Lenders pull business credit reports and scores from a business credit bureau. However, not every business has a business credit report at all, let alone a credit score. Business credit, in stark contrast to consumer credit, does not start building automatically.
Avoid These Mistakes When It comes to Your Business Credit Profile
With consumer credit, as soon as you use your first credit card you have a credit report. If you continue to use credit responsibly, that report will include a strong credit score. The same is not true of business credit, and that leads us to mistake number one.
#1: Assuming You Are Automatically Set Up With the Business Credit Bureau
Just owning a business does not ensure you have a business credit profile. There are some things you have to be intentional about to ensure this happens. The first step is setting up your business with a Fundable foundation to ensure that it is recognized as a separate entity from you as the owner. This has to be done before you can even get credit in the name of your business.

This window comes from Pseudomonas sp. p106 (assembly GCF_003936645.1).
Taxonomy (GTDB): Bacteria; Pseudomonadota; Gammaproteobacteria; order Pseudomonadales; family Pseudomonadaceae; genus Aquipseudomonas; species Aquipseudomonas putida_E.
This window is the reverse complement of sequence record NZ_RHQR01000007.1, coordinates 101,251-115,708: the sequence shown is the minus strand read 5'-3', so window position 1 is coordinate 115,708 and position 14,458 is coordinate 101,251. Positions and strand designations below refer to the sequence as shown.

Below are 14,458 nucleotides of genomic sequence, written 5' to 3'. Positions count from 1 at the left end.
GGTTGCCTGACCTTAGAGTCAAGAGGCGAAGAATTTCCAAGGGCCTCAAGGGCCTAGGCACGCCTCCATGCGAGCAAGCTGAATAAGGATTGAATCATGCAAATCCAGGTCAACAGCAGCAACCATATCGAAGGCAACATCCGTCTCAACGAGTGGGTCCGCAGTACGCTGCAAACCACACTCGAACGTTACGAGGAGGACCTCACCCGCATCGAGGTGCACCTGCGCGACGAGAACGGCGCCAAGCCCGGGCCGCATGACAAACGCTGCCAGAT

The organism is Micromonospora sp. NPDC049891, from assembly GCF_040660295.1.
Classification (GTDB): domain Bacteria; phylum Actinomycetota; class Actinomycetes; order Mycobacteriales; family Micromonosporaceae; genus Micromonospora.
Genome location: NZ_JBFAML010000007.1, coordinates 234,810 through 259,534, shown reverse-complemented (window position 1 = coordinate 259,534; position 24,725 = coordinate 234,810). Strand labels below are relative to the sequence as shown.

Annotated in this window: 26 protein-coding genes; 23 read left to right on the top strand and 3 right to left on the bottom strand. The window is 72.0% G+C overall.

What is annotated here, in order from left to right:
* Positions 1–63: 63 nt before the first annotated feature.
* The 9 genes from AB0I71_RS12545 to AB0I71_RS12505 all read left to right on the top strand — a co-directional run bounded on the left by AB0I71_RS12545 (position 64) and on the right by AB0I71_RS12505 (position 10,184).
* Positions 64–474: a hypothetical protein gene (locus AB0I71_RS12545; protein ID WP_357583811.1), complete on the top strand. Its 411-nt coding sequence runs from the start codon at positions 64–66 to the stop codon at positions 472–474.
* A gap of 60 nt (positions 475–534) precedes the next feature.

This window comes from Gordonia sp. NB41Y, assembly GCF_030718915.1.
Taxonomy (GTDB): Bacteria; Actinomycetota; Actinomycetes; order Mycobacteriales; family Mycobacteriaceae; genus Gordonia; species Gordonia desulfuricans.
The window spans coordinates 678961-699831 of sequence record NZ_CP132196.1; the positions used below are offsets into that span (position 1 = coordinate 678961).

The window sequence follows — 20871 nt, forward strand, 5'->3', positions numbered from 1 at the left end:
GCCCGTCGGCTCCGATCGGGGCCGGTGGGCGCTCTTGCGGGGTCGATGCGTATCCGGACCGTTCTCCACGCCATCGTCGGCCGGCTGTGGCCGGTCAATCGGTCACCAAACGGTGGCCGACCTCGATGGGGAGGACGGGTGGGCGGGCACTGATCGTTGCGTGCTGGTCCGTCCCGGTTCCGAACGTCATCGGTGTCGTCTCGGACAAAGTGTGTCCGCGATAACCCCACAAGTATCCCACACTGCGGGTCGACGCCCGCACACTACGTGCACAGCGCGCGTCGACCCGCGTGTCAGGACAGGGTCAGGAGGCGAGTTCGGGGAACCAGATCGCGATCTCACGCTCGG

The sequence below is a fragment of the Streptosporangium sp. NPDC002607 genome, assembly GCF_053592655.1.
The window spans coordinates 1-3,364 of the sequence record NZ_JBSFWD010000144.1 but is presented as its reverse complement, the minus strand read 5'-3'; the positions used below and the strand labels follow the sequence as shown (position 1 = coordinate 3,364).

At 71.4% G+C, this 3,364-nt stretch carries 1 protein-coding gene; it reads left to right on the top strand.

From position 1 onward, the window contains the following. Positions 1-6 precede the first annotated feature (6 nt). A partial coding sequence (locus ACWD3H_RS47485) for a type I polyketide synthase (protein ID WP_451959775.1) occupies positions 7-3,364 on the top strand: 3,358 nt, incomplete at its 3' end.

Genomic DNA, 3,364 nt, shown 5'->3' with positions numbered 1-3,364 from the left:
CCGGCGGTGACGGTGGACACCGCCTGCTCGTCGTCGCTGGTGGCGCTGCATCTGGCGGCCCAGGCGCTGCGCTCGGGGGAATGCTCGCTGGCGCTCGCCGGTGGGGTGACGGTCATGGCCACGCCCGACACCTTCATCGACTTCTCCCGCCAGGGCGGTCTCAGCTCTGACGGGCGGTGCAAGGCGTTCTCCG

Then, a business credit profile can be established with the bureaus.
How Do You Set Up a Business to Be Fundable?
In addition to a D-U-N-S number, you need to be sure your business has:
- Separate contact information
- An EIN
- A dedicated business bank account
- A professional website
- And its own email address
This list is not exclusive, but it is a great start. Additionally, you’ll need to be incorporated. Operating as a sole proprietorship or partnership does not help you get set up with any business credit bureau.
Why Does a Fundable Setup Matter?